Ovarian Cancer Awareness Month

Ovarian Cancer Awareness Month
Sep 26, 2011 by Victoria Noe
Delle ChatmanI was watching the news the other night and the reporter asked why the buildings in downtown Chicago had green lights at the top. Well, they’re not green; they’re teal, the color adopted by the ovarian cancer movement.Ovarian cancer - like melanoma - is a silent killer. The symptoms are subtle and easily dismissed: bloating, painful intercourse, sense of urgency or increased frequency for urination, back pain, constipation, fatigue, unusual weight gain, sleepless nights, abdominal pain, headaches, difficult menstrual cycles, difficulty eating or feeling full quickly. I bet that any woman reading this is thinking “uh-oh...” And most of the time, these symptoms are not a cause for serious concern.There is no Pap smear or mammogram for detection. There...

Waiting for a Friend’s Funeral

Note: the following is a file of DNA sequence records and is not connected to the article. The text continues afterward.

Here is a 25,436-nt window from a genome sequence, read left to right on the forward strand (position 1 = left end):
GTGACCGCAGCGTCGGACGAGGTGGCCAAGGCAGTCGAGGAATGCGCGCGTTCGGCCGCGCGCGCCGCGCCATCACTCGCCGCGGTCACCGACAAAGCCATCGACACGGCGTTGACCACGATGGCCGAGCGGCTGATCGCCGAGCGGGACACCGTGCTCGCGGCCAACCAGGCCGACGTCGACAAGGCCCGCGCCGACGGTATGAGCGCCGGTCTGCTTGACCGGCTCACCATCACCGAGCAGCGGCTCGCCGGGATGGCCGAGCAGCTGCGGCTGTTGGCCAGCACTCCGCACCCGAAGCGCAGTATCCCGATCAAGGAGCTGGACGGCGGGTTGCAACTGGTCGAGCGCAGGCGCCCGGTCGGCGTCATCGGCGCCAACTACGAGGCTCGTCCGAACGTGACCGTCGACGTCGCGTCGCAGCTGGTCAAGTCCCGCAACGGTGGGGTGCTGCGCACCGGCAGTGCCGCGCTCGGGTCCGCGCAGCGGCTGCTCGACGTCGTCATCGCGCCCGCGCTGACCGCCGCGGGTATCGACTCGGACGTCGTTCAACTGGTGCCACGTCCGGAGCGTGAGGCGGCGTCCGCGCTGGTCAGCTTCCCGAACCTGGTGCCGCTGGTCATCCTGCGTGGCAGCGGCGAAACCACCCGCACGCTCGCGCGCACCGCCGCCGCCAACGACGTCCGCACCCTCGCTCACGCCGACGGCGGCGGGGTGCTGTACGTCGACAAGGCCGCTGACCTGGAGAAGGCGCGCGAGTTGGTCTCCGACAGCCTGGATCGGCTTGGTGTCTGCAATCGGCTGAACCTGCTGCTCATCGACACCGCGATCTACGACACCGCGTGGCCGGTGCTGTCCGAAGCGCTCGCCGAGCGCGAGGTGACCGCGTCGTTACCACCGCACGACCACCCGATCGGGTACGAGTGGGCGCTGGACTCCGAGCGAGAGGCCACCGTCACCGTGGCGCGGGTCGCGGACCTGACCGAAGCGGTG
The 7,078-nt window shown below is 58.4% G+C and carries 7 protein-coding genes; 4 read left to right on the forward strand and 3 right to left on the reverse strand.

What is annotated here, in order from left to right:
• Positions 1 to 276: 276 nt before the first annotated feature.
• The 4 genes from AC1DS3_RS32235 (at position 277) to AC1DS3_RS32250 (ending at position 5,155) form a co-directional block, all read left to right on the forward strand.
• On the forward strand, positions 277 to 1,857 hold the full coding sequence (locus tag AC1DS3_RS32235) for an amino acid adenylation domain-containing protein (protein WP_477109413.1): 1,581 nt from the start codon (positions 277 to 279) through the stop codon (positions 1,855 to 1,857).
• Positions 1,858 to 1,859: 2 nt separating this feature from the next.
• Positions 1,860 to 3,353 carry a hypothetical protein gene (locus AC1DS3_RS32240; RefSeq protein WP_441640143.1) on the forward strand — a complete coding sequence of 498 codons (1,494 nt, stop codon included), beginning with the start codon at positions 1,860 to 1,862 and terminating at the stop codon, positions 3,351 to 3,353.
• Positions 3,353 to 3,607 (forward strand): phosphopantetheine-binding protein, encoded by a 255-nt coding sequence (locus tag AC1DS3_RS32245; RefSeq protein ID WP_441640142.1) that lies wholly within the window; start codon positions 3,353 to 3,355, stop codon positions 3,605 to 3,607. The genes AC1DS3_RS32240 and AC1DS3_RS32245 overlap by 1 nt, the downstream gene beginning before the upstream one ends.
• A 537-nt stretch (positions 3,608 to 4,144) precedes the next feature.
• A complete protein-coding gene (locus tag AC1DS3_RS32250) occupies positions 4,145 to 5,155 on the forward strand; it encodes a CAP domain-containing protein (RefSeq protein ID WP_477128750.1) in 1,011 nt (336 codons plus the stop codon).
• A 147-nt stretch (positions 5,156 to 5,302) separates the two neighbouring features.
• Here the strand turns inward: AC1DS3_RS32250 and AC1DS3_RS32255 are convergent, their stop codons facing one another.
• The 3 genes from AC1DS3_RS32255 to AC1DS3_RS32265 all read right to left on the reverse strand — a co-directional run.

Sep 23, 2011 by Victoria Noe
One of the stark realities of being the friend of someone who has died is that you’re not in charge.When a family member dies, one or more relatives are designated to carry out specific tasks. They may simply follow the wishes of the deceased, or may be forced to make choices about everything from burial clothes to readings.They may ask friends of their loved one to participate, typically as a pallbearer. Friends may be asked to give a eulogy or share photos for a display at the funeral home.Typically, friends are simply expected to support the family, whose grief is assumed to be more important. They have no decision-making power.Because of that lack of control and lack of participation -...

One Way to Avoid Regrets: International Friendship Day

One Way to Avoid Regrets: International Friendship Day
Jul 20, 2011 by Victoria Noe
Kristie West’s 30-Day Challenge - http://www.kristiewest.com/ - is all about showing appreciation now for the important people in your life.I started it myself on Monday, and it’s a refreshingly painless way to begin a new (good) habit. Telling your friends what they mean to you has no downside. It also got me thinking again about regrets: about how the grief we feel when our friends die is sometimes compounded by the sadness we feel about what we never did. We never told them how much they meant to us. We never took that trip together. We never…well, you get the idea.An Australian group, Global Friendship, celebrates International Friendship Day on the first Sunday in August, this year on the 7th....